OPINION – The Utah Sheriffs Association’s letter opposing proposed federal gun control laws is a timely reminder that federal power is not unlimited. Read the letter here: Utah Sheriff’s Association Letter to Barack Obama Jan. 17, 2013.
The Sheriffs reminded the president, “We, like you, swore a solemn oath to protect and defend the Constitution of the United States, and we are prepared to trade our lives for the preservation of its traditional interpretation.”
The constitutionality of a policy has significance that goes well beyond simple agreement or disagreement. To understand why, we must first comprehend what the Constitution is and is not.
It’s essential that we understand the proper origin of political power. On this subject, many Americans have been systematically misinformed by government schooling and media disinformation. We’ve been taught for generations that the federal government is the supreme power in our land, but that’s not what the Founders intended.
The Declaration of Independence established the “self-evident” truth that unalienable rights are not granted by government, but are something with which men “are endowed by their Creator.” The Declaration further states, “That to secure these rights, Governments are instituted among Men, deriving their just powers from the consent of the governed.”
Simply put, this means that the people are the ultimate source of political power. It also means that government is intended to be our servant, not our master.
As Joseph Sobran explained, “The rights of the people come from God. The powers of government come from the people. The American people delegated the specific powers they wanted the federal government to have through the Constitution. And any additional powers they wanted to grant were supposed to be added by amendment. Unless you grasp this basic order of things, you’ll have a hard time understanding the Constitution.”
The Constitution was the legal contract by which the people of the first states delegated, not granted, certain specifically enumerated powers to the government.
In his “Know Your Liberty” seminars, Stephen Pratt gave a brilliant and succinct definition of our Constitution: “A contract between states is called a compact. Because the compact constitutes our plan of government, it is called the Constitution.”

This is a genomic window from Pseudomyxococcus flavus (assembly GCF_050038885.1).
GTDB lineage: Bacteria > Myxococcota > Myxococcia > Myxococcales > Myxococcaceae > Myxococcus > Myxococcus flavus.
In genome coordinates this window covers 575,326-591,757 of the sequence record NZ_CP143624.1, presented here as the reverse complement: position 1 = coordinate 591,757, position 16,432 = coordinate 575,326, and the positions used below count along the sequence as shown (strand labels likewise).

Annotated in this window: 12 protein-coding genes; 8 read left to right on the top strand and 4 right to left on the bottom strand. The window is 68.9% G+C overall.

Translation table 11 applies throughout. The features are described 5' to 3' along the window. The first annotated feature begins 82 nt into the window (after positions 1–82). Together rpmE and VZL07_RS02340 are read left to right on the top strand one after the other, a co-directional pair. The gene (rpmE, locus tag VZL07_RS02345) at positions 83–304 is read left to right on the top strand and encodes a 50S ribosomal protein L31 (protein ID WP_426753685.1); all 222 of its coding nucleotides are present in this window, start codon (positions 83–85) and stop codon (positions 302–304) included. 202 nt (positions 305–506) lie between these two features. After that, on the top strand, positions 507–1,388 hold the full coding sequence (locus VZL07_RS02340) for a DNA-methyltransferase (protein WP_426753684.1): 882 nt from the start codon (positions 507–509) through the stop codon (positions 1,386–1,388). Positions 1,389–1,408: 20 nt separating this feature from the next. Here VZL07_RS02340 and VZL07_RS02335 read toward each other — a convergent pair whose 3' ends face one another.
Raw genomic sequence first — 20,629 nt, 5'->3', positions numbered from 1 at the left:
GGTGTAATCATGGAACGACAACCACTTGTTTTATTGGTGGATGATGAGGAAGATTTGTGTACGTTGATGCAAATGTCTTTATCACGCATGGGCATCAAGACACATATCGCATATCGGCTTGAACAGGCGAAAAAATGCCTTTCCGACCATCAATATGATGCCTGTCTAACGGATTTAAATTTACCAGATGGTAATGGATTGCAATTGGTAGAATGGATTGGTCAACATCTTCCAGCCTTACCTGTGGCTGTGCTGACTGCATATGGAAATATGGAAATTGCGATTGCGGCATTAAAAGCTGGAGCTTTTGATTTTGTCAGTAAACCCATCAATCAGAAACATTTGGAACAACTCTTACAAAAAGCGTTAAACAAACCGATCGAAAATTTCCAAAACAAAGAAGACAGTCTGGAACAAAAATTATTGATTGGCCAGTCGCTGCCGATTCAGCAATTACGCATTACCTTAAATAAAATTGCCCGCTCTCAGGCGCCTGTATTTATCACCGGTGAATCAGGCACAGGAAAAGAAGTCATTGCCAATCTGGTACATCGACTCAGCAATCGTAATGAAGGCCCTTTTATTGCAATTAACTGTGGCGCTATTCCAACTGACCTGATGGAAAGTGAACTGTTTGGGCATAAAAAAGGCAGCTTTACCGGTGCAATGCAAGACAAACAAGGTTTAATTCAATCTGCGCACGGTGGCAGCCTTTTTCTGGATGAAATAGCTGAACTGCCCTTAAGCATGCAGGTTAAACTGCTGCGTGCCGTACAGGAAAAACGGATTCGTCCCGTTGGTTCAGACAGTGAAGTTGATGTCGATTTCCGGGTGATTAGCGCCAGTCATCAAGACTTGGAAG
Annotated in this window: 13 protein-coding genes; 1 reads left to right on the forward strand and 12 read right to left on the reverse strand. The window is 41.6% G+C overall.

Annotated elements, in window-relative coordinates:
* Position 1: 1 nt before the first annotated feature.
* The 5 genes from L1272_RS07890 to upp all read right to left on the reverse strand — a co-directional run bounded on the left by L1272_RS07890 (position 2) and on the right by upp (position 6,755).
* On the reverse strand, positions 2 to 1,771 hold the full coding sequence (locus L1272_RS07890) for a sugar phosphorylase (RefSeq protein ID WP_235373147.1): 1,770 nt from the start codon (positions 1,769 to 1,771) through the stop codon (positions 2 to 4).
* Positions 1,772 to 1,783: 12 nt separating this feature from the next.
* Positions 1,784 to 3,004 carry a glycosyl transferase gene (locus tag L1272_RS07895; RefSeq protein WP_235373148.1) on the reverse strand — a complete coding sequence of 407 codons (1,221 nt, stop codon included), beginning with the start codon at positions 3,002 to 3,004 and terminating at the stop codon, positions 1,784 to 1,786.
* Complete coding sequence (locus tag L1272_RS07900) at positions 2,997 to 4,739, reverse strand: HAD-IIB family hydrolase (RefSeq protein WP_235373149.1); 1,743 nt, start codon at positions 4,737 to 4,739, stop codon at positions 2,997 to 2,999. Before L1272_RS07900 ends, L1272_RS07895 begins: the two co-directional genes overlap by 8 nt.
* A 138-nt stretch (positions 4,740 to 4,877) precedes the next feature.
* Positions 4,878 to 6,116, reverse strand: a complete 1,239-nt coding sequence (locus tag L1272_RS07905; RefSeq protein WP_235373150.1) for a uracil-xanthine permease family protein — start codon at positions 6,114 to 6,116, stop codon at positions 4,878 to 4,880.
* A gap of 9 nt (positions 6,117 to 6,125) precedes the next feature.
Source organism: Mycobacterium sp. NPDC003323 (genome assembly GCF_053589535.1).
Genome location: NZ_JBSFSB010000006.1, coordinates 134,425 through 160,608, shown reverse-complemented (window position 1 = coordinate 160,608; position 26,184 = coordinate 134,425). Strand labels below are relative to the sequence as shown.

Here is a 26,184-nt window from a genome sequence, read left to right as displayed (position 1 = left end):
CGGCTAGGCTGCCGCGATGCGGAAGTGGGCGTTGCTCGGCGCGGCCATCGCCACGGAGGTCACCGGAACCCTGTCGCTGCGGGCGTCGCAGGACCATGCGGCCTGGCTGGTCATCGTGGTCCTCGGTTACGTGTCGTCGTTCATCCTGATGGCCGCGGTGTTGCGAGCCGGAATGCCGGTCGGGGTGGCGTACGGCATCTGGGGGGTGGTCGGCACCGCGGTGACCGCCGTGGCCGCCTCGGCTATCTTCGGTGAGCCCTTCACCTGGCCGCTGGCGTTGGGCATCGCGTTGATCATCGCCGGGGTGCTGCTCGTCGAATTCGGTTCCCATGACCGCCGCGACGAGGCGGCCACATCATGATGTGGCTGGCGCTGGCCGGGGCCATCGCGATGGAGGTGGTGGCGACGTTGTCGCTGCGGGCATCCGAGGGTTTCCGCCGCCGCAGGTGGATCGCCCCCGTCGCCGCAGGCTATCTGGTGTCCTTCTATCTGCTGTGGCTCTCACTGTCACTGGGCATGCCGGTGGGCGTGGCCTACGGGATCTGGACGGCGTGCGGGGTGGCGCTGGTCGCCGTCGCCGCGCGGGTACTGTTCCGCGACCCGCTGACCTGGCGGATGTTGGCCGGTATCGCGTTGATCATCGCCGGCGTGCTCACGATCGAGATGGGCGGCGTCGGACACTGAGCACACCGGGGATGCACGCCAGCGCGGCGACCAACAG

As Pratt explained the origin of our federal government, he noted, “It was created by compact and it was to act as an agent for the ratifying states. The sovereign states ‘vested’ the federal government with a few specific enumerated powers to execute in their behalf but the states retained ownership.”
Notice that the states and their people did not give the newly created federal government a blank check regarding its powers. Instead, they carefully enumerated and divided the specific powers that the federal government would be allowed to exercise on their behalf. This was done to prevent the consolidation of too much power in any single branch of the government.
The logic is inescapable: Why would the Founders enumerate federal powers if its powers were unlimited and undefined?
When the federal government seeks to assume powers beyond those expressly delegated to it, those powers should be considered usurped and tyrannical.
Sovereignty, or ultimate power, was still to reside in the people. The states retained powers that were, in James Madison’s words, “numerous and indefinite.” And the federal government, also according to Madison, was to exercise powers that were “few and defined” in the Constitution.
This hardly describes the way government conducts itself in our day. So where did it go wrong?
The consolidation of power at the federal level can be traced back to the earliest days of the American republic. The first leaders to test the Constitutional limits of their power included George Washington, John Adams, and Thomas Jefferson.
The struggle between those who supported a true federal system of government, with specific and limited powers, and the consolidationists who sought unlimited power climaxed in Lincoln’s War of Involuntary Union. The states and the people were the ultimate losers of that conflict.
This was when our federal government transformed into a centralized national government that has presumed to define the limits on its powers ever since. Not surprisingly, those limits always seem to expand just far enough to encompass whatever power the feds wish to assume.
This is where those who prefer to define their terms will take special interest in understanding what the words “delegated”, “enumerated”, and “usurped” now mean in the context of government powers. Federal power is either limited or it is not.
The fact that our government has slipped its chains and is running amok is apparent to all but the most intentionally obtuse. By refusing to keep the federal government confined to its delegated powers, we are less free, less safe and more regulated than ever.
Critics of the Utah Sheriffs Association are supporting ongoing federal lawlessness when they condemn the Sheriffs for upholding the Constitution’s limits on federal power.
Bryan Hyde is a news commentator and co-host of the Perspectives morning show on Fox News 1450 AM 93.1 FM. The opinions stated in this article are his and not representative of St. George News.
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